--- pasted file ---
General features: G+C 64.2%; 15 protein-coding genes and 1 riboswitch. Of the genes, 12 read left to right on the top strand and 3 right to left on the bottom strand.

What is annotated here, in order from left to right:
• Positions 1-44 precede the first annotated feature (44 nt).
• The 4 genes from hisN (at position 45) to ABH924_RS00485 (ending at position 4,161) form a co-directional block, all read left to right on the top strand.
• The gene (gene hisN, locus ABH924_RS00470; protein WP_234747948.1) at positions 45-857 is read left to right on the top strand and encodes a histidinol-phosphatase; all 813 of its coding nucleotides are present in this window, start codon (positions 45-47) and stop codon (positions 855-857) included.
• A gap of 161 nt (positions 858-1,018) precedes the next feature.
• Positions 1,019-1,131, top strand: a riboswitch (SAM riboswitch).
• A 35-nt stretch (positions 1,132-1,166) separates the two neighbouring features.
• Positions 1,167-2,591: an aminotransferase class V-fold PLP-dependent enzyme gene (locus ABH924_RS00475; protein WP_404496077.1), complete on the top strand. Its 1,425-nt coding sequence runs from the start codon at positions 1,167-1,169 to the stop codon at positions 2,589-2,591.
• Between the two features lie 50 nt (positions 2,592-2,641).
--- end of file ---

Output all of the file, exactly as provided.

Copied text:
General features: G+C 64.2%; 15 protein-coding genes and 1 riboswitch. Of the genes, 12 read left to right on the top strand and 3 right to left on the bottom strand.

What is annotated here, in order from left to right:
• Positions 1-44 precede the first annotated feature (44 nt).
• The 4 genes from hisN (at position 45) to ABH924_RS00485 (ending at position 4,161) form a co-directional block, all read left to right on the top strand.
• The gene (gene hisN, locus ABH924_RS00470; protein WP_234747948.1) at positions 45-857 is read left to right on the top strand and encodes a histidinol-phosphatase; all 813 of its coding nucleotides are present in this window, start codon (positions 45-47) and stop codon (positions 855-857) included.
• A gap of 161 nt (positions 858-1,018) precedes the next feature.
• Positions 1,019-1,131, top strand: a riboswitch (SAM riboswitch).
• A 35-nt stretch (positions 1,132-1,166) separates the two neighbouring features.
• Positions 1,167-2,591: an aminotransferase class V-fold PLP-dependent enzyme gene (locus ABH924_RS00475; protein WP_404496077.1), complete on the top strand. Its 1,425-nt coding sequence runs from the start codon at positions 1,167-1,169 to the stop codon at positions 2,589-2,591.
• Between the two features lie 50 nt (positions 2,592-2,641).